CGA Meets with White House to Discuss Vaccine Requirement Impacts on Industry
October 29, 2021
CGA President & CEO, Rich Gottwald, and Board of Directors Chair, Chris Ebeling, met with White House representatives on October 26, 2021 to express concerns about the unintended consequences of OSHA’s proposed Emergency Temporary Standard (ETS) requiring all employers with 100 or more employees to ensure their workforce is vaccinated against COVID-19 or provide a weekly negative test result if not vaccinated.
Potential Impact to Supply Chain
There are over 4,000 compressed gas facilities across the nation responsible for the manufacture and distribution of compressed gases. These companies produce and or distribute medical gases that are crucial to surgery and other medical care as well as medical oxygen that is used as a frontline treatment for COVID-19. In addition, the industry supplements critical components for multiple essential industries, including defense, protein industries (beef, chicken, etc.), and aerospace.
In the meeting with officials from the White House Office of Information and Regulatory Affairs (OIRA) of the Office of Management and Budget (OMB) Rich Gottwald stated, “CGA recognizes the importance of vaccination and testing as key components of a national public health response to the COVID pandemic. These steps are necessary to ensure the nation emerges from this pandemic and into regular operations. However, the requirements of this ETS could result in an unintended consequence and significant burden to the compressed gas community.”
“CGA recognizes the importance of vaccination and testing as key components of a national public health response to the COVID pandemic. These steps are necessary to ensure the nation emerges from this pandemic and into regular operations. However, the requirements of this ETS could result in an unintended consequence and significant burden to the compressed gas community.”
– Rich Gottwald, Compressed Gas Association
Chris Ebeling reported the industry is already seeing burdens from the guidance initiated through Executive Order 14042 (Mandatory Vaccination for Certain Federal Government Contractors) that indicate that the proposed OSHA ETS, will impose a significant and supplementary burden. He suggested the White House reconsider that mandatory vaccine mandate as well.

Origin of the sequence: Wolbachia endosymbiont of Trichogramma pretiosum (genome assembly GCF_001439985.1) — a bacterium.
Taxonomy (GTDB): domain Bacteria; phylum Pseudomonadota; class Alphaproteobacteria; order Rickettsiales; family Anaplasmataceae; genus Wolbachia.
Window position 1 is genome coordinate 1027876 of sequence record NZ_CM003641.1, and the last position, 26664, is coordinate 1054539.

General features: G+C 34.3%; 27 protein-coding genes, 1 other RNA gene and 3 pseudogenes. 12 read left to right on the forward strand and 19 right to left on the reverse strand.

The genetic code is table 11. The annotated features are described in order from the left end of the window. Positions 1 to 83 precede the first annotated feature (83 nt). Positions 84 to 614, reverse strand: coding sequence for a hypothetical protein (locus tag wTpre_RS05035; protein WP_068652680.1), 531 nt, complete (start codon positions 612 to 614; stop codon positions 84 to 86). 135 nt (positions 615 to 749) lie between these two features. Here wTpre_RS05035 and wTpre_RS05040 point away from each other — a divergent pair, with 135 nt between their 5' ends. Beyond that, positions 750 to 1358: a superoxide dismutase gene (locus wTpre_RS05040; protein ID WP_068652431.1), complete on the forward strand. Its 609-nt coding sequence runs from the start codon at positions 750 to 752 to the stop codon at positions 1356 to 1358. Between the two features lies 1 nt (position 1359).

According to the American Trucking Association (ATA), there is a national truck driver shortage impacting supply chains across all industries. ATA estimates no more than 50% of truck drivers are vaccinated. ATA further reports that 62% of the unvaccinated drivers would “not get vaccinated under any circumstances.” There is significant concern that a large percentage of unvaccinated drivers would either leave the industry altogether or go to a smaller carrier with less than 100 employees to escape vaccine requirements. In many cases, smaller carriers may not have the physical assets (compressed gas cylinders, bulk transport vehicles, etc.) to deliver the products in need. Further, it would take substantial time to recruit, hire, and train new drivers – especially those certified to transport hazardous materials such as compressed gases – given the critical driver shortage cited by the ATA.
As proposed, the ETS presents a potentially significant burden to the compressed gas industry which has been at the forefront of responding to the pandemic, and the likely further disruption in an already stressed supply chain – particularly for medical gases.
Swift Action Needed
Gottwald and Ebeling presented alternative options for consideration by the White House. CGA believes that immediate federal action is necessary to keep the industry’s drivers on the roads and minimize disruption to the medical gas supply chain.
CGA will continue to monitor the outcome of the ETS and will update our members as we learn more.